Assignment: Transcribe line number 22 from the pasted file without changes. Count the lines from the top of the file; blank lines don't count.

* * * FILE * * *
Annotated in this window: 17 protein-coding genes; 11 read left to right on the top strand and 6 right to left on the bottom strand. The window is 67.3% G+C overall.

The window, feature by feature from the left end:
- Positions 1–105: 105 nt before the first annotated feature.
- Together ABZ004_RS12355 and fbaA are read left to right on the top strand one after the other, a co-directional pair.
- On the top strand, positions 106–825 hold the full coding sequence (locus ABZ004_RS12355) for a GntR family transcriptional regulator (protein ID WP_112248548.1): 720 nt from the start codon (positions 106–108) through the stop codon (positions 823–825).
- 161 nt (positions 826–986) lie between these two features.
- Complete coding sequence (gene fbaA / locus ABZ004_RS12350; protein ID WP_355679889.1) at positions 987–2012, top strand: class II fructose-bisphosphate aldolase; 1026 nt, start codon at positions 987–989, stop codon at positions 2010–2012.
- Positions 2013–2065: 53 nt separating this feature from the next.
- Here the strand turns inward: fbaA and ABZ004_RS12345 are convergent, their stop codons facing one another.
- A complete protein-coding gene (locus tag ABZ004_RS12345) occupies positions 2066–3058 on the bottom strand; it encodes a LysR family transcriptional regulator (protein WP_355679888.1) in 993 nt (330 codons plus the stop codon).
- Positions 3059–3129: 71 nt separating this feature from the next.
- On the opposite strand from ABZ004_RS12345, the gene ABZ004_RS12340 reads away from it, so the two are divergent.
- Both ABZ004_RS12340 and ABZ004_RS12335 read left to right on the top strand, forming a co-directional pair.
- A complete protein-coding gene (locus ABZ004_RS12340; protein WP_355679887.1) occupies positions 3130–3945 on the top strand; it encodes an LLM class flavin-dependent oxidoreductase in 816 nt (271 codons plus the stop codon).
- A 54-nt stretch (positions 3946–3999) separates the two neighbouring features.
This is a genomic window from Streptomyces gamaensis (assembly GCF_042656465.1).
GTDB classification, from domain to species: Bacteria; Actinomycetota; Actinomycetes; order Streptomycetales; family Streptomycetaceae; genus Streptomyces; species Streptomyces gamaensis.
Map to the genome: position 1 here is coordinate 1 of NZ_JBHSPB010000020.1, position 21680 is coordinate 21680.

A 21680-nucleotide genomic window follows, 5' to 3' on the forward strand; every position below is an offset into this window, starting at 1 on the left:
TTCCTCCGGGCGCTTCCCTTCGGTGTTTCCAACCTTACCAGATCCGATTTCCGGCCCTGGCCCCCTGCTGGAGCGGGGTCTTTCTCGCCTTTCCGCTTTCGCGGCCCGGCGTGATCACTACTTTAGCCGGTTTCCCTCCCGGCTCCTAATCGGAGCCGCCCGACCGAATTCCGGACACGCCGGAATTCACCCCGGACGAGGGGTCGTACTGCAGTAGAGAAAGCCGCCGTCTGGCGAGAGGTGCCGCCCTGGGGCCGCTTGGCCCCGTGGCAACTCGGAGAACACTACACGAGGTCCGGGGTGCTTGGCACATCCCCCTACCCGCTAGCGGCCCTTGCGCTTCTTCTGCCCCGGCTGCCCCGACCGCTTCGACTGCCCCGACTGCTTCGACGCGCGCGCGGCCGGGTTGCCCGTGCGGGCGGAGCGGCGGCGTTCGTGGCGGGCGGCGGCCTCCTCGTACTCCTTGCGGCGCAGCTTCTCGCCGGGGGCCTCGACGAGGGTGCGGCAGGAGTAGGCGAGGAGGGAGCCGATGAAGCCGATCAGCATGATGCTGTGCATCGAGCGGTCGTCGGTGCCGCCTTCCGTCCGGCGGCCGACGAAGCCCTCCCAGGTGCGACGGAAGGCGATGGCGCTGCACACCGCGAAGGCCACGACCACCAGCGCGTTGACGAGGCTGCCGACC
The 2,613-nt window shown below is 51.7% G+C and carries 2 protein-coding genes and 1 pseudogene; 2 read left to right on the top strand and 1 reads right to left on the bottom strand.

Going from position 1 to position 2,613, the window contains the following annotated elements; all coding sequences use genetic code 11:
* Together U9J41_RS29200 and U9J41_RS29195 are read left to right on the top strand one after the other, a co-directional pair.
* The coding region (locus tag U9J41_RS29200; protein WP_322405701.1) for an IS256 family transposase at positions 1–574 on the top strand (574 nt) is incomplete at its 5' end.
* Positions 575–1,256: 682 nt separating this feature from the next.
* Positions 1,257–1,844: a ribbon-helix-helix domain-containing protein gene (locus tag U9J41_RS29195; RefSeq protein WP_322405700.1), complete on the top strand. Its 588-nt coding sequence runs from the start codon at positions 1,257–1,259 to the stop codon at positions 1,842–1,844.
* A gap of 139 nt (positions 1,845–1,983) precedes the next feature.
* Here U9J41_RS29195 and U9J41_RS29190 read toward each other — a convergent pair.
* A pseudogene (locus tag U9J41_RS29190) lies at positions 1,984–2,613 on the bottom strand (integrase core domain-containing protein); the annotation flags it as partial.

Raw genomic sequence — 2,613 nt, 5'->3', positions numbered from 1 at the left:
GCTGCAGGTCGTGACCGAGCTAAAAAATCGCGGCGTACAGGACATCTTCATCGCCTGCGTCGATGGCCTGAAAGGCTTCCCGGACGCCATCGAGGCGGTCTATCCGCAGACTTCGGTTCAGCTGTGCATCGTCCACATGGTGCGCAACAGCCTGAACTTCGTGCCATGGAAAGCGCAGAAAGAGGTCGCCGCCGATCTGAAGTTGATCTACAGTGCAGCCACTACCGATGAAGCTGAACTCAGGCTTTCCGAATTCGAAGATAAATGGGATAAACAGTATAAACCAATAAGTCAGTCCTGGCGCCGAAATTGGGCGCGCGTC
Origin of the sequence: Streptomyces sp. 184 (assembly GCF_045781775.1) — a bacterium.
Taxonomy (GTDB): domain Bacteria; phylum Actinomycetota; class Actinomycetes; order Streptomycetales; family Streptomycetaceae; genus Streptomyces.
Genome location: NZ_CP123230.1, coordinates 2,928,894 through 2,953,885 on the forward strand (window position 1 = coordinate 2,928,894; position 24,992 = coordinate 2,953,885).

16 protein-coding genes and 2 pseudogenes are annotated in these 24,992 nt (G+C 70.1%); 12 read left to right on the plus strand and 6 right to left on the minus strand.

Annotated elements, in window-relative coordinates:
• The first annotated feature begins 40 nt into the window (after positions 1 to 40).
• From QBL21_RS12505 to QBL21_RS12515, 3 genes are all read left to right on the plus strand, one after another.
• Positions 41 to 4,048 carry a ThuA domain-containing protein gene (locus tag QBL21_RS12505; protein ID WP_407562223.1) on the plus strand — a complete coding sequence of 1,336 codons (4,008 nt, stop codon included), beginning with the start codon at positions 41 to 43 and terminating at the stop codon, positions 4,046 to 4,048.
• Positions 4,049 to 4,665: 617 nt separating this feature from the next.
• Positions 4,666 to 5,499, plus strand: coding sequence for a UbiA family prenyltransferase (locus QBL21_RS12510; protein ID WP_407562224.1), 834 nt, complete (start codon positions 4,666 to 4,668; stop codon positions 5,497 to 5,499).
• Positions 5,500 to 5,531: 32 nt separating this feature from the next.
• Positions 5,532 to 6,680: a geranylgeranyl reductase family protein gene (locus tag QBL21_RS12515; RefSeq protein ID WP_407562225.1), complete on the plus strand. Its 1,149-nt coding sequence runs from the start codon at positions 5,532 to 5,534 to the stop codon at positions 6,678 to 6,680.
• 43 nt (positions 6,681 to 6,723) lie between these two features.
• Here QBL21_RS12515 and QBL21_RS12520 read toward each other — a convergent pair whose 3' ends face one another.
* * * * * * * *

Going from position 1 to position 2,613, the window contains the following annotated elements; all coding sequences use genetic code 11: